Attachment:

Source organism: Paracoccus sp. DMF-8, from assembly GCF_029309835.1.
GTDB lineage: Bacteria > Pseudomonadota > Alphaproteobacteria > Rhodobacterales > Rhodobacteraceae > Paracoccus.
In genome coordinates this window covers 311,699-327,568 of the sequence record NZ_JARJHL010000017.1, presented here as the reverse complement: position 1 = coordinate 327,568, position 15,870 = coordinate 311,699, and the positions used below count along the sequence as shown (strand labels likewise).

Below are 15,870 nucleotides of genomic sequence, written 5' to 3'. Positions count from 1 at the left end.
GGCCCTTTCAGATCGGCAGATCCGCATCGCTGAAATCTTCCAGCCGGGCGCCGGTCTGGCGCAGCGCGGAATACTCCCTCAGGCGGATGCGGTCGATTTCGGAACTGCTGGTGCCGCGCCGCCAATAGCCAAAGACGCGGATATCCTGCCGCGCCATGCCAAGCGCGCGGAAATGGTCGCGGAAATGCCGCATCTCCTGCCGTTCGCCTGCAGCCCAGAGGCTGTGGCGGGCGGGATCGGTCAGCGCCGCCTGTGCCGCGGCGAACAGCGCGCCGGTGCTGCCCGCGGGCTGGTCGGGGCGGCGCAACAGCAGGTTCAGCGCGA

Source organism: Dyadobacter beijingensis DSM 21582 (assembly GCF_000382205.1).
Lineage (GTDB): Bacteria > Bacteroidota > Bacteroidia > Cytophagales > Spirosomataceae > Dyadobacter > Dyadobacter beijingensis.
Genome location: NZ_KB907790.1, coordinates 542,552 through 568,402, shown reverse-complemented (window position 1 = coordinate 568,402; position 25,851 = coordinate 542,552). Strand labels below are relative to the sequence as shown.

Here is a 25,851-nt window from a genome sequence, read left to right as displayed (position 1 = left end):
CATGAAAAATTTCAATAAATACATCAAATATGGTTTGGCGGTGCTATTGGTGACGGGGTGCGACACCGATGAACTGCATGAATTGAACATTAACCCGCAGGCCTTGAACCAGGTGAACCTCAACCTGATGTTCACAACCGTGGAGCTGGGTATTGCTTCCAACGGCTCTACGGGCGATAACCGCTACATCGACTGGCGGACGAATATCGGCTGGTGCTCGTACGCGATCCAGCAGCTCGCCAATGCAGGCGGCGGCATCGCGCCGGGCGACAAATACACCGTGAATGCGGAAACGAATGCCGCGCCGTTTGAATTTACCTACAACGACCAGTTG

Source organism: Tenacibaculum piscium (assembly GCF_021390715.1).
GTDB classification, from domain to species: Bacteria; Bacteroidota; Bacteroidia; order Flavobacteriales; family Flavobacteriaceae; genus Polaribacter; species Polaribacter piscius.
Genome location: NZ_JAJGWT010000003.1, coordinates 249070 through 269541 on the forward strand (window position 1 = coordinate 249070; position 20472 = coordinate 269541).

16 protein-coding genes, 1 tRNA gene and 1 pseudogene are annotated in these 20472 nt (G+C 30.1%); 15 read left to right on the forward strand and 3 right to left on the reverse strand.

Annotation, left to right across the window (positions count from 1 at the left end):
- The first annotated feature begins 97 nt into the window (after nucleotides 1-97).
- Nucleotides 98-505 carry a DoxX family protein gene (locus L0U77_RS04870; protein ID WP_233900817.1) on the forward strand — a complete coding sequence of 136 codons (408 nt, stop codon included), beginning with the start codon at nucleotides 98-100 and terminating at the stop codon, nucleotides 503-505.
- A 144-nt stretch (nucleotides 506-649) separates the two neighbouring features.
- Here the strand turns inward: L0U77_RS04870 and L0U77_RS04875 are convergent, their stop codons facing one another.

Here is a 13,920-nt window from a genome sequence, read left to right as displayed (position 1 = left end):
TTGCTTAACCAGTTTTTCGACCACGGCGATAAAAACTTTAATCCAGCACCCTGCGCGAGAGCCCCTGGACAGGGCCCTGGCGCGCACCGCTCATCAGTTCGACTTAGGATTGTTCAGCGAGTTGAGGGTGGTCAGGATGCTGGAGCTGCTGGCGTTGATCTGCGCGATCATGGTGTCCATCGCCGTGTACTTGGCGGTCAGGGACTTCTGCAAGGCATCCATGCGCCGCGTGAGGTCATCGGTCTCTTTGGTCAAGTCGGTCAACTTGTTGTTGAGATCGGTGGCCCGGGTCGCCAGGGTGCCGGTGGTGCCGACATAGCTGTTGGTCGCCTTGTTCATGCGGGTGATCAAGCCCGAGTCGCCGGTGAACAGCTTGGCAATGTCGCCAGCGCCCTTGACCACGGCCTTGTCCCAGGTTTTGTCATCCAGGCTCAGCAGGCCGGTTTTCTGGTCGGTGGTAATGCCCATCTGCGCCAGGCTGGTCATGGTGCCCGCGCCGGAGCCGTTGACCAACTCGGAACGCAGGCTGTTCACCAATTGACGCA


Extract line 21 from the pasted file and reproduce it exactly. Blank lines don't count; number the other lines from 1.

TTGCTTAACCAGTTTTTCGACCACGGCGATAAAAACTTTAATCCAGCACCCTGCGCGAGAGCCCCTGGACAGGGCCCTGGCGCGCACCGCTCATCAGTTCGACTTAGGATTGTTCAGCGAGTTGAGGGTGGTCAGGATGCTGGAGCTGCTGGCGTTGATCTGCGCGATCATGGTGTCCATCGCCGTGTACTTGGCGGTCAGGGACTTCTGCAAGGCATCCATGCGCCGCGTGAGGTCATCGGTCTCTTTGGTCAAGTCGGTCAACTTGTTGTTGAGATCGGTGGCCCGGGTCGCCAGGGTGCCGGTGGTGCCGACATAGCTGTTGGTCGCCTTGTTCATGCGGGTGATCAAGCCCGAGTCGCCGGTGAACAGCTTGGCAATGTCGCCAGCGCCCTTGACCACGGCCTTGTCCCAGGTTTTGTCATCCAGGCTCAGCAGGCCGGTTTTCTGGTCGGTGGTAATGCCCATCTGCGCCAGGCTGGTCATGGTGCCCGCGCCGGAGCCGTTGACCAACTCGGAACGCAGGCTGTTCACCAATTGACGCA